From the “We told you so” file comes this new bit of running shoe research:
The study concluded that runners experienced a higher impact peak and increased loading rate with the “maximal” shoes. Increases in both factors are associated with a greater likelihood of injury, such as plantar fasciitis and tibial stress fractures.
Actually, this isn’t “new.” Harvard’s Dr. Irene Davis discovered the same thing.
In short: cushioning doesn’t cushion.
Think about your foot — 1/4 of the bones and joints in your entire body are in your feet and ankles. And you have more nerve endings in your soles than anywhere but your fingertips and lips.
Given all that, it seems pretty clear that your feet are made to bend, move, flex, and FEEL the world.
That means your brain is designed to KNOW what’s going on down there… so it can help you control your whole body, head to toe, more effectively and efficiently.
If you attenuate the information your brain wants to receive (probably NEEDS to receive) with a bunch of cushioning, one adaptation is to land harder so that it can feel something.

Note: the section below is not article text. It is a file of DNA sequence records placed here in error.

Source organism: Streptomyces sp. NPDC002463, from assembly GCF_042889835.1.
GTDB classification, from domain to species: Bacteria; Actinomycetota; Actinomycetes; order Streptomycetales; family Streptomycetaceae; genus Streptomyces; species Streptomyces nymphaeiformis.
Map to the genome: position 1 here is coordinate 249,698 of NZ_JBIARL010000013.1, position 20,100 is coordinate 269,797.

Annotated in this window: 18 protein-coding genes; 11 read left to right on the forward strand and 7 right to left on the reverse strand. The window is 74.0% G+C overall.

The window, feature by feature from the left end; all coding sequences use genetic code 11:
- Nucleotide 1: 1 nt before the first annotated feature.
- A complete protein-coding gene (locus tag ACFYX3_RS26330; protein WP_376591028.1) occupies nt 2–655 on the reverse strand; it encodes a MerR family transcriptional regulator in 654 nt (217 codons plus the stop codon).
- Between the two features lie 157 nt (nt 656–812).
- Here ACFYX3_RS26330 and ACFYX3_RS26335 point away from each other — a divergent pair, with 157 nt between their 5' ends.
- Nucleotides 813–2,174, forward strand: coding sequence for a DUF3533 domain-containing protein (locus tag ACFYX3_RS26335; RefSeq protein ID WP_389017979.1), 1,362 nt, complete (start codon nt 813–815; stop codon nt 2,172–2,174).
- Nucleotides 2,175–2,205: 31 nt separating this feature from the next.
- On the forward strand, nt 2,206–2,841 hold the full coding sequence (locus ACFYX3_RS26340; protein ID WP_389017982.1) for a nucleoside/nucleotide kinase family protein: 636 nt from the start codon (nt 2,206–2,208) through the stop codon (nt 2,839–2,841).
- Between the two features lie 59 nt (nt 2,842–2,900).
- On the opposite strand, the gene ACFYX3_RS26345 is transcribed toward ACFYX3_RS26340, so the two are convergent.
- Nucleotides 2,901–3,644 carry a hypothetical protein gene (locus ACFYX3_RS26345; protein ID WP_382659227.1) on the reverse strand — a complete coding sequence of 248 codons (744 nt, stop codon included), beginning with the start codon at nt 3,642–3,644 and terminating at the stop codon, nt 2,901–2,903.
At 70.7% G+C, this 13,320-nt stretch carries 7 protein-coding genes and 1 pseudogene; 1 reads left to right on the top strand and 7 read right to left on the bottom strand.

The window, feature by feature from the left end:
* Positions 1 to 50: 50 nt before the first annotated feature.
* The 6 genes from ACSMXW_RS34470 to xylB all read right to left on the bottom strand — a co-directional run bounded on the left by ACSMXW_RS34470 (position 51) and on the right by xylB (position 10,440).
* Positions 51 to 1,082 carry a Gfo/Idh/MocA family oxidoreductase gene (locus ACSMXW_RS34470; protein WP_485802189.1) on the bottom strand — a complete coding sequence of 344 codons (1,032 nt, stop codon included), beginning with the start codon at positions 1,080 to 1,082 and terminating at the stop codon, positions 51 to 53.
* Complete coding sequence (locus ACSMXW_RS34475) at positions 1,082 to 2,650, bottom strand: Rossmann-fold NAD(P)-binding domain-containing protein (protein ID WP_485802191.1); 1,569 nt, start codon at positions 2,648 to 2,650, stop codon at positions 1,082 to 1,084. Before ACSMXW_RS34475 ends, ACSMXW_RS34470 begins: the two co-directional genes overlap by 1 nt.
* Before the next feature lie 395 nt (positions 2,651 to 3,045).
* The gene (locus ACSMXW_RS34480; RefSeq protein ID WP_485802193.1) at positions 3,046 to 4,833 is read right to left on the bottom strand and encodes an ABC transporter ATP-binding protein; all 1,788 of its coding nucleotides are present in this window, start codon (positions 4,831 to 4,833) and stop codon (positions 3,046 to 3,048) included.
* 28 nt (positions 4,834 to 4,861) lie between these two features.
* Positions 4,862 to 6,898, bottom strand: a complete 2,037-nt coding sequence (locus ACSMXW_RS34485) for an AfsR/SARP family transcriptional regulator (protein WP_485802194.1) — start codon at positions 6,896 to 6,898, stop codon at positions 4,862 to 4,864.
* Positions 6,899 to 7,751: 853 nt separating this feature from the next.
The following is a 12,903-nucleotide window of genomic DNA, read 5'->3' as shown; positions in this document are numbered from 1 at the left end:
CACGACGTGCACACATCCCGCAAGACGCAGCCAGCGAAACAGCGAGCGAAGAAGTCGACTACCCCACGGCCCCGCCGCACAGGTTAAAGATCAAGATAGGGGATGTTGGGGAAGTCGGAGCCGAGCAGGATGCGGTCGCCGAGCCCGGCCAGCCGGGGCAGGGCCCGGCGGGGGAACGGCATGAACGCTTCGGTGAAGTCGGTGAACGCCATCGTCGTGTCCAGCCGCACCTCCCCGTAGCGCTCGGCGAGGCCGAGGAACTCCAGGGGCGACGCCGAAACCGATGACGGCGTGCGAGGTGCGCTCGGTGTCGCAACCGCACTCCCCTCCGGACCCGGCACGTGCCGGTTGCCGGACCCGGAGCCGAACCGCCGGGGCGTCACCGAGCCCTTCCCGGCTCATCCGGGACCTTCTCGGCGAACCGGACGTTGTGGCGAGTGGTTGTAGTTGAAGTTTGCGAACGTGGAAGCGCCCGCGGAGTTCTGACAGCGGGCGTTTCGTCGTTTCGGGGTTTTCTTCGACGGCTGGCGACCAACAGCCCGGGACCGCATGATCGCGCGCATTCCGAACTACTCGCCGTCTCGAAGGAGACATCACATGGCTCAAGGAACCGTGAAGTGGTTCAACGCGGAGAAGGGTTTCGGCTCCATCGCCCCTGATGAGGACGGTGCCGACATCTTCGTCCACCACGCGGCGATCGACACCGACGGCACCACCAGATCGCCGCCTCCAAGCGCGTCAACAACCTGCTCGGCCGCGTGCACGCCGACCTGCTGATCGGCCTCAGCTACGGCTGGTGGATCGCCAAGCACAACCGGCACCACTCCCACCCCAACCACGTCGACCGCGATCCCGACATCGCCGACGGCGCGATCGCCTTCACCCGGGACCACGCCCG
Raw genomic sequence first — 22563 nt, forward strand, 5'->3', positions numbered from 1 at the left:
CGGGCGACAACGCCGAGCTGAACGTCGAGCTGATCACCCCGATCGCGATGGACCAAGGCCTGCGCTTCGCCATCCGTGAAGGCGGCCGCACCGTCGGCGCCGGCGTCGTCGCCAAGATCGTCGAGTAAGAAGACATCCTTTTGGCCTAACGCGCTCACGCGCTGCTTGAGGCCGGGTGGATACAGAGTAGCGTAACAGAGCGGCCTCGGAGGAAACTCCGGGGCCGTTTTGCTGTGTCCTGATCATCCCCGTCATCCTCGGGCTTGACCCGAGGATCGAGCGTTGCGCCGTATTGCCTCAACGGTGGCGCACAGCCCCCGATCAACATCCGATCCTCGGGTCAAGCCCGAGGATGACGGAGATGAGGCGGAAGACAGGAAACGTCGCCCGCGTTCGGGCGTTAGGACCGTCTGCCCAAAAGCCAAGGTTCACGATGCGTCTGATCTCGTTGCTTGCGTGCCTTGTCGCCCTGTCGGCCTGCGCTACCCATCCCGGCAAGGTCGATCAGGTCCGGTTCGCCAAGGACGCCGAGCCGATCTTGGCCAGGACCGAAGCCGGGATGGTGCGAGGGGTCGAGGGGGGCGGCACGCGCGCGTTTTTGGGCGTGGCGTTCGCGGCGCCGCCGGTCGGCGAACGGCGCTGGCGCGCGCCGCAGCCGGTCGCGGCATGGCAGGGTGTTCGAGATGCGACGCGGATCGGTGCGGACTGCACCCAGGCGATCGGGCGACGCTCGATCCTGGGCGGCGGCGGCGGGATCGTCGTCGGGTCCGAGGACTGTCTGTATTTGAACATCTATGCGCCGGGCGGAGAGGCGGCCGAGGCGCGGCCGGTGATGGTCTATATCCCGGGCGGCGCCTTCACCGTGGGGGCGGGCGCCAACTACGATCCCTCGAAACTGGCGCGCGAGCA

If you want to reduce impact forces, what you ultimately need is some form of shock absorber that can adjust almost instantly to changing loads, changing speed, and changing angles. Ideally, something that doesn’t break down and need replacing every 3-500 miles. And even better if it can return energy — or generate additional energy.
Oh, wait, you already have that!
It’s called the muscles, ligaments, and tendons in your feet, ankles, legs, knees, and back.
And if you use them naturally, they can keep you happy well into your old age.
That’s what Xero Shoes are all about. Letting your body do what’s natural with just enough protection — and some style — for your active life.